Examination of Witnesses (Questions 513-519)|
THURSDAY 28 NOVEMBER 2002
513. Colleagues, can I welcome you to this session
of the Committee and thank you very much for your co-operation
with our inquiry. Could I ask you briefly to introduce yourselves
to the Committee?
(Mr Taylor) I am the Brighton and Hove
City and the East Sussex PCT's primary care trust commissioning
manager for sexual health and HIV services (with apologies for
the long title).
(Ms Rogers) I am the lead nurse for sexual health
services, and I am the local lead for the two PCTs in our area.
(Dr Kinghorn) I am a GU physician from Sheffield.
(Dr Munday) I am a GU physician from a district general
hospital in Watford, west Hertfordshire.
(Dr Ford) I am a GP from Kilburn, north London, and
the chair of the Royal College of General Practitioners Sex, Drugs
and HIV Task Group.
(Ms Nicholson) I am director of the Herpes Viruses
Association which is a patient support group running since 1985.
514. Can we begin by asking you, Dr Kinghorn,
a question about the increases in workload? I think all of us
have been very concerned with the evidence that we have picked
up and you have been involved in this area for a long period of
time. Can you talk about the reasons you see for the increases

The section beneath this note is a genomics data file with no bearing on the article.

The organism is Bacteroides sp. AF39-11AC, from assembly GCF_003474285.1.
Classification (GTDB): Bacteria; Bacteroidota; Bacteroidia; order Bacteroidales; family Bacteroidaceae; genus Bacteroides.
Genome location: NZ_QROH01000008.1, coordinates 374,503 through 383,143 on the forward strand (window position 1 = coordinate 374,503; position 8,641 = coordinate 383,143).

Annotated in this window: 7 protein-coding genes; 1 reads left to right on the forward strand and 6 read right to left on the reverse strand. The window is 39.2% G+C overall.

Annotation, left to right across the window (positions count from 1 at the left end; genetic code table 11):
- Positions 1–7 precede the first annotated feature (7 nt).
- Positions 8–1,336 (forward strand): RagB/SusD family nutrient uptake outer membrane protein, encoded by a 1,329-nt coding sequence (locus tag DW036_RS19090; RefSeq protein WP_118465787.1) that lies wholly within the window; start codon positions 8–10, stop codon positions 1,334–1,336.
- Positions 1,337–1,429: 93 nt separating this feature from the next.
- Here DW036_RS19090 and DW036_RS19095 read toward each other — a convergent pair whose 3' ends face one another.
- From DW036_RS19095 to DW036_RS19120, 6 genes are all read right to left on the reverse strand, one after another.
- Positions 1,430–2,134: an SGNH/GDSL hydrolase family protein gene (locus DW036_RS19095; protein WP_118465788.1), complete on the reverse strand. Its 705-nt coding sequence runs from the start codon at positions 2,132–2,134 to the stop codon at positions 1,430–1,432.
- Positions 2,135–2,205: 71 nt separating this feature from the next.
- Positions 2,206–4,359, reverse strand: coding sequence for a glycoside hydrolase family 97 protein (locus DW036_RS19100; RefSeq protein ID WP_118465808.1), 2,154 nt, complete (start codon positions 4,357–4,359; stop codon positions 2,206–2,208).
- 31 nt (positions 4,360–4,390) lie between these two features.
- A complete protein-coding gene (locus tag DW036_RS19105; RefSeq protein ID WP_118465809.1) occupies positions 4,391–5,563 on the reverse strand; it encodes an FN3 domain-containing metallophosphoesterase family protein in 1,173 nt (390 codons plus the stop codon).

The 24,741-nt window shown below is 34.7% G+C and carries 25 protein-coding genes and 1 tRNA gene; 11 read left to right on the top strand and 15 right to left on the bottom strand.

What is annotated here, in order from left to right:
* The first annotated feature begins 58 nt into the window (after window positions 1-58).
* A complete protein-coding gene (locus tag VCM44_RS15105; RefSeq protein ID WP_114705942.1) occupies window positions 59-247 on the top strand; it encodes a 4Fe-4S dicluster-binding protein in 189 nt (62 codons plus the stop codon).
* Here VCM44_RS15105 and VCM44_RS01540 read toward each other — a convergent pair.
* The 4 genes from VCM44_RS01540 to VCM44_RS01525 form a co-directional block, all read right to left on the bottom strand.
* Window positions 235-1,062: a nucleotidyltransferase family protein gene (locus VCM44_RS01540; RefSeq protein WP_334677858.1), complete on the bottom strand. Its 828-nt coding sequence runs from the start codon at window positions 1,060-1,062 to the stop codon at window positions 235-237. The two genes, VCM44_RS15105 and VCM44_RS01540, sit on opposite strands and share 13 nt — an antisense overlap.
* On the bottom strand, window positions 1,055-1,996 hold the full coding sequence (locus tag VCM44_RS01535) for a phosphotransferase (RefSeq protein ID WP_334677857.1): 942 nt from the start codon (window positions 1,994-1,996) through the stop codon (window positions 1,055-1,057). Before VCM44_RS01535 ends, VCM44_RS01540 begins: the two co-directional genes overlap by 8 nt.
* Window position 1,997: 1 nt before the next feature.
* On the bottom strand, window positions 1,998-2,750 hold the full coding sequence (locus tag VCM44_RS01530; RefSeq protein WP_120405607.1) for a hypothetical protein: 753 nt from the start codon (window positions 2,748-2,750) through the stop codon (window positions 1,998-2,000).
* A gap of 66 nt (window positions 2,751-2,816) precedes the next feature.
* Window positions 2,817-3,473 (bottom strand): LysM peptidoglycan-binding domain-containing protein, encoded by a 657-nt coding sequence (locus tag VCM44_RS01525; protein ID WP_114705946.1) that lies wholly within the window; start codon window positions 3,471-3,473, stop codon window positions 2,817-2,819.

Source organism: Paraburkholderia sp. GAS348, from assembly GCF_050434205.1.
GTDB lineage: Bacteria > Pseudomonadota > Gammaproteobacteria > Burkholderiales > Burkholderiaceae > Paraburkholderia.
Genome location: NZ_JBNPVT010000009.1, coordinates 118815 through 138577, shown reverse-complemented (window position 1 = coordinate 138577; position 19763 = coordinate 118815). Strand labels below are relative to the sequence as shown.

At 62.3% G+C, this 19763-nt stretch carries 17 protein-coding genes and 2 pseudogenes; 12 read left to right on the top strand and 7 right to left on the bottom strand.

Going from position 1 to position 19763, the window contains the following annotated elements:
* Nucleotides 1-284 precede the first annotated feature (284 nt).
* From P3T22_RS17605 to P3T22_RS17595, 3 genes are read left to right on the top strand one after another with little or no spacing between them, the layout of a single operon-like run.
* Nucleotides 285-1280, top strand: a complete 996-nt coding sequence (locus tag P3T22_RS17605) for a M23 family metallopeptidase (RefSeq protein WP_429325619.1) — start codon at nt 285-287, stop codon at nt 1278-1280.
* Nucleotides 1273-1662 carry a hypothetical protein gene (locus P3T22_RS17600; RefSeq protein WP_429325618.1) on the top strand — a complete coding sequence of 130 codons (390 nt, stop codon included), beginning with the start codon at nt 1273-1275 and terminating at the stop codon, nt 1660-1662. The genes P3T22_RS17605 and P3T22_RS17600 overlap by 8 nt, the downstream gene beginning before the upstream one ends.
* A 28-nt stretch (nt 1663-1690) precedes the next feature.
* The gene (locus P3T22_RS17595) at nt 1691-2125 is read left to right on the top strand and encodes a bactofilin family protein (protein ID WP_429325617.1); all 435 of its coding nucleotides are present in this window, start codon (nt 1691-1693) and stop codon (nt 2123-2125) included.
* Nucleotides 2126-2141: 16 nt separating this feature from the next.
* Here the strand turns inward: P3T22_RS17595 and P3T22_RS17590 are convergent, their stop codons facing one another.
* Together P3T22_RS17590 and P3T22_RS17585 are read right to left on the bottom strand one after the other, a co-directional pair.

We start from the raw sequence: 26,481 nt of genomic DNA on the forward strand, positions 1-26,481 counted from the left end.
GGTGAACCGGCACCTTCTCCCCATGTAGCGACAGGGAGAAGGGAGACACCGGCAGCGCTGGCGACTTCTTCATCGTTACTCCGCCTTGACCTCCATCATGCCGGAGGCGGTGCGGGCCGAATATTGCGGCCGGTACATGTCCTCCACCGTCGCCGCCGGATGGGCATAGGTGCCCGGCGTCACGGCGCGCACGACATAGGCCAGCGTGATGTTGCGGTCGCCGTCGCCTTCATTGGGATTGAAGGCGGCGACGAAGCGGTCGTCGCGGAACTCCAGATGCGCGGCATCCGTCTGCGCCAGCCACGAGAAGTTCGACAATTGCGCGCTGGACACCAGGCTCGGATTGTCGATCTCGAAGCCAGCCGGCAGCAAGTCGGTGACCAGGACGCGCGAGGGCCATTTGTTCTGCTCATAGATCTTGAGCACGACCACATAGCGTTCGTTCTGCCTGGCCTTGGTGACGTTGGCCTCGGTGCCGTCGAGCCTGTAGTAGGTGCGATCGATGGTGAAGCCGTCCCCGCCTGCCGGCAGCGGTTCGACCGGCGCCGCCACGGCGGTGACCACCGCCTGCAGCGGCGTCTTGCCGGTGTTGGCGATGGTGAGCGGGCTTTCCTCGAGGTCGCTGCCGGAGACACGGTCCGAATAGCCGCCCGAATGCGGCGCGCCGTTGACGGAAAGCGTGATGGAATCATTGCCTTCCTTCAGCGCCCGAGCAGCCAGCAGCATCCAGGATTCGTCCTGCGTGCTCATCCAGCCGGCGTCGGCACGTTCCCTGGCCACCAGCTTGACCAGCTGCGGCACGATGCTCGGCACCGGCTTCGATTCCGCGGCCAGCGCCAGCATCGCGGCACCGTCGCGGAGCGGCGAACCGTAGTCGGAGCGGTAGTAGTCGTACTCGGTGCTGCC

and the pressures that the service is under? Obviously we have
had evidence that suggests that if we use 1994 as a starting point
that is not necessarily giving a full picture because of certain
factors in the early 1990s. What would the picture look like if
we, say, went over 25 years, for example?
(Dr Kinghorn) I started 25 years ago, in 1976, in
Sheffield. The workload in 2001 in comparison had quadrupled,
but if we take it over a more recent period of time, if we look
at the number of diagnoses made in GUM clinics over the past ten
years, they have doubled. We now see something like one and a
third million new conditions in GUM clinics per year. In terms
of the new patients that we see, we saw 624,000 last year out
of a total of almost 1.5 million total attendances. But in addition
to the increase in numbers, there has also been an increase in
complexity because GU medicine is the major provider for HIV treatment
and care within the country. If we look since 1996, when we had
the start of an effective treatment for HIV, in my department
the annual numbers that we look after have trebled. Last year
there were 4,500 new diagnoses in the UK; I have no doubt that
the number of new diagnoses this year will increase because in
my department we have had almost a doubling of new cases this
year as compared with last. So we have had an increase in the
number of cases in terms of quantity but also in terms of complexity.
This contrasts with the dearth of new resources particularly since
1997. We have seen that consultant expansion has virtually ceased
over that period of time when we have had the greatest acceleration
in the number of new cases, so that our capacity to cope with
the patient workload has been well exceeded.
515. In the time of the 25 year period that
you have been working, you have talked about the workload quadrupling